I have been fascinated by the sustainability of waste wood as a guitar building material for years, so my interest was piqued when one of our customers, Brian, approached me with an idea for a wood he had come up with. One day he was driving through the French Quarter, and as he passed the back of St. Louis Cathedral, he noticed two guys hauling old lumber out of the building and into a dumpster on Royal Street. He immediately stopped and asked the workers what was wrong with the wood and they said, “We are doing renovations in there and we had to replace some of the old beams.” He asked if he could have the section they were holding and they said “Sure”. He jumped out and stuffed the 170-year-old long-leaved pine artifact into his hatchback and peeled off. “It would be so cool to have a custom guitar made out of scrap wood from this material,” he thought.
His loot wasn’t quite enough to deliver a full guitar, so he started scouting other construction dumpsters around town and eventually got another old pine log from Blessed Sacrament Catholic Church (which is now a residential building) and some neighborhoods Sawn flooring from a historic house in Uptown.
The long-leaved pine from which these buildings were built almost died out around the turn of the century, as it was coveted as a building material due to the strength and stability of the heartwood. These ancient forests once covered about 45 million acres along the coastal plains of the southern United States, with many trees up to 500 years old. This isn’t the same jaw as the 2×4 you get from Home Depot. Due to deforestation and overexploitation since colonial times, only about 3% of the original long-leaf pine forests have been preserved.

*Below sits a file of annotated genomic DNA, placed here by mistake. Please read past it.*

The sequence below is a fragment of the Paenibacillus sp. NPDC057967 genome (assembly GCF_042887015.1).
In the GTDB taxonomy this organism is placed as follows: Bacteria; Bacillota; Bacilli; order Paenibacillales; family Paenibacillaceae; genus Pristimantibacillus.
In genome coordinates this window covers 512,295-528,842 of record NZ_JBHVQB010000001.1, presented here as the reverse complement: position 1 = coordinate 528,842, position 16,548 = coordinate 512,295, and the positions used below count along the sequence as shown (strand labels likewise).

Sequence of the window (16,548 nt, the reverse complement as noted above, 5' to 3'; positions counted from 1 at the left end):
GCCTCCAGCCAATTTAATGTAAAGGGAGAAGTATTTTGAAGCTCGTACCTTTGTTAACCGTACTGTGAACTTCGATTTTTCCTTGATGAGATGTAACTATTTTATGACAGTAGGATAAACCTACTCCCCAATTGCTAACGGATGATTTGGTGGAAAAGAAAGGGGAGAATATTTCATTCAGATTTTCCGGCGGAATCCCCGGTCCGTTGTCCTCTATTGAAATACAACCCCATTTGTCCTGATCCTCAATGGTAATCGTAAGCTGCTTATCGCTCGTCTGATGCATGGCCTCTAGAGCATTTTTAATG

Brian brought the wood to the store along with a sketch of what he was going to build. It was a custom design that was somewhere between his ’64 Jaguar and a ’70 Telecaster Deluxe, and he wanted to wire it up to a ’50s Gibson-style electronics layout. I suggested using an old barge board that I had lying around for the pickguard, and we picked Purpleheart for the neck gusset stringers and binding, plus gold hardware and brass trim, because it’s New Orleans – you have to have a bit of purple and gold in there!
This is how the guitar came about:
For a full list of the specifications of this guitar and more examples of my custom guitar work, visit us at Maret Guitars.